Essential Excel Formulas For Accounting

Essential Excel Formulas For Accounting

As you already know by now, Excel is among, if not the most powerful piece of software that can assist individuals and businesses in making the job of accountants easier by significantly streamlining the accounting and financial control processes that they undertake.  

For one, with its various functions and formulas, Excel allows accountants to efficiently track financial data, thus effectively saving precious company time and improving accounting accuracy. In addition, the software is famous because it can assist in managing financial records by making it easier for accountants to analyze and understand all types of financial information. Besides, Excel can automate tasks such as tracking income, expenses, and other financial data, making it a powerful tool for financial analysis and decision-making.

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For an accountant, mastering Excel and knowing how to use the most famous accounting formulas can significantly enhance your abilities in managing and analyzing financial information. This Excel training guide will provide you with the fundamental knowledge and resources that you require to take your Excel game to the next level, regardless of whether you are a proprietor of a small business, a financial analyst, or just a visitor who is interested in gaining a better understanding of their finances over a certain period. 

The following formulas can help automate the tracking of income, expenses, and other types of financial data and resources. They can also make it simpler to analyze and comprehend your financial information, which is essential for every accountant or business owner to make informed financial decisions. So, let’s get started!

The asset depreciation formula 

With the help of Excel, you can quickly start calculating asset depreciation and find the right amount of value that an asset will eventually lose over time. To do that, Excel provides five different ways in which you can calculate asset depreciation: 

  • Straight-line depreciation (cost, salvage, life). The SLN calculation can reveal the asset’s value lowering by a fixed period over its life.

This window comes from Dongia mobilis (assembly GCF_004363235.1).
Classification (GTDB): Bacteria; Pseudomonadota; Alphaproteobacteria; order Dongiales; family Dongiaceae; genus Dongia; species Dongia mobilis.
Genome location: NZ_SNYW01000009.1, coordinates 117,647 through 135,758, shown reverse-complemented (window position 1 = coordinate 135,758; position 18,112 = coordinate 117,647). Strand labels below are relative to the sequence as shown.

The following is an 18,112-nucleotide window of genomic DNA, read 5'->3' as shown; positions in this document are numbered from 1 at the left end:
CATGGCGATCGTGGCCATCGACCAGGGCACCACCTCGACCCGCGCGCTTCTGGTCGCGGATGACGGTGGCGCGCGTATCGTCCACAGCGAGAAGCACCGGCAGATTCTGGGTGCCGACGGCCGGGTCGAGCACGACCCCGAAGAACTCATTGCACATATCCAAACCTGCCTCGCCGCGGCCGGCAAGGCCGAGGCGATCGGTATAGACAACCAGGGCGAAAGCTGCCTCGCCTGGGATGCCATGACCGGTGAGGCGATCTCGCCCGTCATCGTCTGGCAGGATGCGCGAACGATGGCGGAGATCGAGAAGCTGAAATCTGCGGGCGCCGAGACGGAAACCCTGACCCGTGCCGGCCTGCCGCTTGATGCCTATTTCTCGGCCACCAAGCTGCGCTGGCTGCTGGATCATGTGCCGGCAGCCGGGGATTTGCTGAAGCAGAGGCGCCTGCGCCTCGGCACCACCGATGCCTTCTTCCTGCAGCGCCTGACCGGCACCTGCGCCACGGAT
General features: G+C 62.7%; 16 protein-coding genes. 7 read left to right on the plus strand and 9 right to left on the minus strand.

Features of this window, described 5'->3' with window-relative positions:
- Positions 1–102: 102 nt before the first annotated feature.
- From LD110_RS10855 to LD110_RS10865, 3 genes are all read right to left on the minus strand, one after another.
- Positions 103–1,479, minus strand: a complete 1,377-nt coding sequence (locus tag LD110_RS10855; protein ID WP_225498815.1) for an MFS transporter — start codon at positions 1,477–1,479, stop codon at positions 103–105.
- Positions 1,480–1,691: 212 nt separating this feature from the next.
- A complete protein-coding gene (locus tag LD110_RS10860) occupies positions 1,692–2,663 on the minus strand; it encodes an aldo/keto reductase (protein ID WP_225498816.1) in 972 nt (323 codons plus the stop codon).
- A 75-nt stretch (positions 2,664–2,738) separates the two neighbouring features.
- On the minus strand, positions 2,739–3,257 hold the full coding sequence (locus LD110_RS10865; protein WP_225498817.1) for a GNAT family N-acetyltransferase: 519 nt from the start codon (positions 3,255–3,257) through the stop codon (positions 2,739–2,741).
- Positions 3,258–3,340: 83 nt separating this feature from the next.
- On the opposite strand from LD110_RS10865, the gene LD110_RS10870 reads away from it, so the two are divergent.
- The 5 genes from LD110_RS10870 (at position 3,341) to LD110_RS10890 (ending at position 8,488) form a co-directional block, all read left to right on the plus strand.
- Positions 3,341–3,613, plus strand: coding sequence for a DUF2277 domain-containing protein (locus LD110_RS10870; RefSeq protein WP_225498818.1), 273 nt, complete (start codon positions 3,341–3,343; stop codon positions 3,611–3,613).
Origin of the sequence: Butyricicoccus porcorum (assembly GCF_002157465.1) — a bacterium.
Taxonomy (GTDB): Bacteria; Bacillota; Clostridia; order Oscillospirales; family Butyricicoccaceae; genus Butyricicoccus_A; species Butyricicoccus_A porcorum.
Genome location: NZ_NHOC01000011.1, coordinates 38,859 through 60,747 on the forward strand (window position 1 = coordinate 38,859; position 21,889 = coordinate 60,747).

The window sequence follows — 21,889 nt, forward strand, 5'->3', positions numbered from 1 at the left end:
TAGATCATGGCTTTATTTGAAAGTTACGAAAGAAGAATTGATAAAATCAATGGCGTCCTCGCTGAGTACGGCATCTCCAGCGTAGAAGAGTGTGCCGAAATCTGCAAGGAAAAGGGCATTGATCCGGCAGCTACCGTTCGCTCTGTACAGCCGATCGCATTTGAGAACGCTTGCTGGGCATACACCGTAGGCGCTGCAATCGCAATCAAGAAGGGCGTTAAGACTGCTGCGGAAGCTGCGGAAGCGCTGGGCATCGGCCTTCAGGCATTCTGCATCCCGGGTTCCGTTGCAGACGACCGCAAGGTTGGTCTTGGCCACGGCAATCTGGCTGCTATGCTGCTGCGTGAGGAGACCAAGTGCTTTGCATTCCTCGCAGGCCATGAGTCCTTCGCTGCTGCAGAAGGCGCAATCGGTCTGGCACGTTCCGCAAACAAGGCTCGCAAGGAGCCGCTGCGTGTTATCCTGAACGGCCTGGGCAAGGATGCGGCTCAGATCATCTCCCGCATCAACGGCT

• Decline balance depreciation (cost, salvage, life, period, month). This formula can be utilized to reduce the asset’s value by a fixed percent, where the monthly value is optional.
  • Variable decline balance depreciation (cost, salvage, life, start period, end period, factor, no switch). The last two values here (factor and no switch) are optional. This formula can help you provide depreciation over a user-specified time. 
  • Double decline balance depreciation (cost, salvage, life, period, factor). This formula can help you double the rate of straight-line depreciation, where the factor value is optional.
  • The sum of years’ depreciation (cost, salvage, life, per). The SYD formula can show you a given item’s declining value over a number of years.

To give a real-life example, let’s say that your boss wants to purchase a brand new car for $20,000, and they want to know how much the car will depreciate in the first seven years of its life. To calculate that, you need to use the declining balance depreciation formula. 

The salvage value of the car is $1,400, that being the value after the vehicle’s depreciation. The estimated life expectancy of the car your boss wants to get is 20 years. To calculate the depreciation value of the car, you’ll use the declining balance depreciation formula =DB (20,000 – 1,400) x 7% and find that it equals $1302,00.

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Calculating annual interest rate in Excel with the RATE function

Next in line, you can utilize the RATE function in Excel to calculate any given annual interest rate for a business loan. For example, the formula here would be: